Article Page
Cortisol Connection: Tips on Managing Stress and Weight
Christine A. Maglione-Garves, Len Kravitz, Ph.D., and Suzanne Schneider, Ph.D.

Today there are commercials that tout the effectiveness of supplements like Cortislim ™ and Relacore ™ that propose to help people lose weight and feel less stressed by inhibiting the effects of cortisol. However, these commercials do not fully inform the general public about:
1. What is stress and its significance to overall physiological functioning?
2. The actual pathways involved with the stress response and the one responsible for cortisol release.
3. The function and importance of cortisol for bodily function.
4. The potential link between cortisol and obesity.
5. The potential link between stress, cortisol, and appetite.
6. The harmful health effects of stress-induced obesity.
The purpose of this paper is to briefly review, discuss and clarify some misconceptions on these topics and to suggest some practical assessment and stress management ideas for the fitness professional and personal trainer to incorporate with students and clients.

What is stress and its significance to physiological functioning?
Hans Selye, a foremost stress physiologist of the 20th century defined stress as “….the nonspecific response of the body to any demand made upon it (1).” Richard Lazarus, another highly regarded psychologist adds that stress is “…any event in which environmental demands, internal demands, or both tax or exceed the adaptive resources of an individual, social system, or tissue system.”
In many different societies, stress is a common term that is often associated with negative situations and settings. Yet, a stress-free life may also be harmful, because an individual will lose his/her ability to react to the different challenges of life. Every person has an optimal positive stress level referred to as eustress, while stress that is harmful is noted to be distress.

What are the stress response pathways?
People can react to a stressor in different ways. For instance, if an individual perceives the stressor as a challenge to his/her control of a situation, norepinephrine, the “fight ” hormone is predominantly released. And, if the stress arousal increases and a possible loss of control is felt by the individual, then epinephrine, another “flight/anxiety” hormone is released.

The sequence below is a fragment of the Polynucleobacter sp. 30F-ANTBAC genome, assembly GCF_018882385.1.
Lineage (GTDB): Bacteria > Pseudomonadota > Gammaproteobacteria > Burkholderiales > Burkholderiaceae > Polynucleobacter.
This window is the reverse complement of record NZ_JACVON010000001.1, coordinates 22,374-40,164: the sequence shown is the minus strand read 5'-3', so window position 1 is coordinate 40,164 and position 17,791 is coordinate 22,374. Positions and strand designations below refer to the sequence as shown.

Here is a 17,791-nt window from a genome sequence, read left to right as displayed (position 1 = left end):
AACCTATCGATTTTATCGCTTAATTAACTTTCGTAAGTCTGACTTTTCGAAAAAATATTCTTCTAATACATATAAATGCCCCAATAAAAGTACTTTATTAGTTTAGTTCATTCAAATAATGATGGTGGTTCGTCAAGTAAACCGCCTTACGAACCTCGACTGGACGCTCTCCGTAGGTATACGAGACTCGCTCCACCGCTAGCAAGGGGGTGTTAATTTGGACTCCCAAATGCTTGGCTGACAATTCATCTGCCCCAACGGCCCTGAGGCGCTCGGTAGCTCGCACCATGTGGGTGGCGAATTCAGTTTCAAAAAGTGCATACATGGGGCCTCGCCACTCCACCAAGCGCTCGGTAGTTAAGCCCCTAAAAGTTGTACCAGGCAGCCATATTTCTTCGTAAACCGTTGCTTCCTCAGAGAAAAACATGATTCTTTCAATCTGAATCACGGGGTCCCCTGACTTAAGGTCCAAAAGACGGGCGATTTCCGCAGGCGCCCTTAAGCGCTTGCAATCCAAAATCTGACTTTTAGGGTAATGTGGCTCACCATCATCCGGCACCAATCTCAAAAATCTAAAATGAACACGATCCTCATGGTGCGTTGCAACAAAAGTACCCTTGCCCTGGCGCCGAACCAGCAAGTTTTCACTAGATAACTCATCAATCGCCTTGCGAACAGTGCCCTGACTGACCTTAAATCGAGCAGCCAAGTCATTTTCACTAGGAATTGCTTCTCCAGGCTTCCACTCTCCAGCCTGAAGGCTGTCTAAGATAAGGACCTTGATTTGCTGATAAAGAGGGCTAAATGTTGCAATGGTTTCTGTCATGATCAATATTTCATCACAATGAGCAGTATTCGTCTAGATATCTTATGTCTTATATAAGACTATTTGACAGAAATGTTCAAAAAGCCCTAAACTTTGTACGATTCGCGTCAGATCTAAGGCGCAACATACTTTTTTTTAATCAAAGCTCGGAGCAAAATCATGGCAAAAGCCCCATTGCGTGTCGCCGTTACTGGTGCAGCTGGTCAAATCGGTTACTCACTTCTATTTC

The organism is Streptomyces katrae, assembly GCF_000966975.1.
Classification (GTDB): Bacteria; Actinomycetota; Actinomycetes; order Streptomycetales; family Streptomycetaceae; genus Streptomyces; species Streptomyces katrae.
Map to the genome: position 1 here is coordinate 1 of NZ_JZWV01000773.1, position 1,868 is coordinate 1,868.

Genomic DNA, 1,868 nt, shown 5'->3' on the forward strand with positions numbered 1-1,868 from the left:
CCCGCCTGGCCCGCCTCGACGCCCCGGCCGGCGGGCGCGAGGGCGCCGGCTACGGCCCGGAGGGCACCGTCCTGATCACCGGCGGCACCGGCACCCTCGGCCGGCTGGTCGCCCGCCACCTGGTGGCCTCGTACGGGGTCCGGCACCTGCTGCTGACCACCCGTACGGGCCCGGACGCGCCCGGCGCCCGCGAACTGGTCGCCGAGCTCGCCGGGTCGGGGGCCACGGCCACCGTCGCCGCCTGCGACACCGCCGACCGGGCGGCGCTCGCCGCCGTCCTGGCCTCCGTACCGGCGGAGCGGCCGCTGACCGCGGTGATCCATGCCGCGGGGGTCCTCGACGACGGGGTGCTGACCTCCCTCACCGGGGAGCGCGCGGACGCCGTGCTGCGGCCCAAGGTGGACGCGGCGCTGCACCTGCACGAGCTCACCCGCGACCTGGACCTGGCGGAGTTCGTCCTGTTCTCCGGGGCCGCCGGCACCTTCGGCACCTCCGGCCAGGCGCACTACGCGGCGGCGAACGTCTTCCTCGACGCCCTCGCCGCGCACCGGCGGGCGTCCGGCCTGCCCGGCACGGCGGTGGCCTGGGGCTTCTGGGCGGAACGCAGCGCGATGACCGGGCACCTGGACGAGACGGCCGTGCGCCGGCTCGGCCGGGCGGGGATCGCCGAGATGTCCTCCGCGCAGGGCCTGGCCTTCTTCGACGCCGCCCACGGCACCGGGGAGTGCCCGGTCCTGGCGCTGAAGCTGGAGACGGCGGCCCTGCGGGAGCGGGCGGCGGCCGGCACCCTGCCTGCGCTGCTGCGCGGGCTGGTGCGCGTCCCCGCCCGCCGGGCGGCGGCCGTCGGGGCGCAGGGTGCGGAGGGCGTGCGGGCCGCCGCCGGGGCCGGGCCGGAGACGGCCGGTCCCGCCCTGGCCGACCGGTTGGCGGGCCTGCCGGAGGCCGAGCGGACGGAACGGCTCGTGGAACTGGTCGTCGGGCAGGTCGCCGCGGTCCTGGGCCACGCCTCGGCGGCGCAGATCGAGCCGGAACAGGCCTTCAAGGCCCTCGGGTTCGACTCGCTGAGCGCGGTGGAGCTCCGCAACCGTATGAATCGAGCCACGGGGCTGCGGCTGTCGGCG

When the stress is prolonged and seen as hopeless, the individual becomes more distressed and feels defeated. This activates the hypothalamus in the brain. What follows is a cascade of hormonal pathways resulting in the final release of cortisol from the adrenal cortex (of the kidney).

The brain has the ability to selectively activate the fight, flight, or defeat responses (3). This usually occurs in day to day living when an individual perceives his/her hassles as a challenge to control or a loss of control. Although the stress pathways work together, they each can uniquely affect the function of bodily processes. For instance, the “fight” or “flight” stress responses cause the heart to beat faster and harder as well as release more free fatty acids (disassembled triglycerides) into the blood. The “defeat” response stress pathway can lead to enhanced lipogenesis (fat creation), visceral obesity (deep abdominal obesity), breakdown of tissues, and suppression of the immune system (1,2).

Where does cortisol come from and what is its purpose in the body?
Cortisol has become a ‘prime’ hormone of fascination, discussion and confusion within the consumer and fitness industry, due to misleading television commercials and advertisements. It is a steroid (compound based from a steroid nucleus) hormone that is produced in the cortex of the adrenal glands located on top of each kidney. Fasting, food intake, exercising, awakening, and psychosocial stressors cause the body to release cortisol (3,4,6,7). Cortisol is released in a highly irregular manner with peak secretion in the early morning, which then tapers out in the late afternoon and evening. Energy regulation and mobilization are two critical functions of cortisol (4). Cortisol regulates energy by selecting the right type and amount of substrate (carbohydrate, fat or protein) that is needed by the body to meet the physiological demands that is placed upon it. Cortisol mobilizes energy by tapping into the body’s fat stores (in the form of triglycerides) and moving it from one location to another, or delivering it to hungry tissues such as working muscle. Under stressful conditions, cortisol can provide the body with protein for energy production through gluconeogenesis, the process of converting amino acids into useable carbohydrate (glucose) in the liver. Additionally, it can move fat from storage depots and relocate it to fat cell deposits deep in the abdomen (8). Cortisol also aids adipocytes (baby fat cells) to grow up into mature fat cells (9). Finally, cortisol may act as an anti-inflammatory agent, suppressing the immune system during times of physical and psychological stress.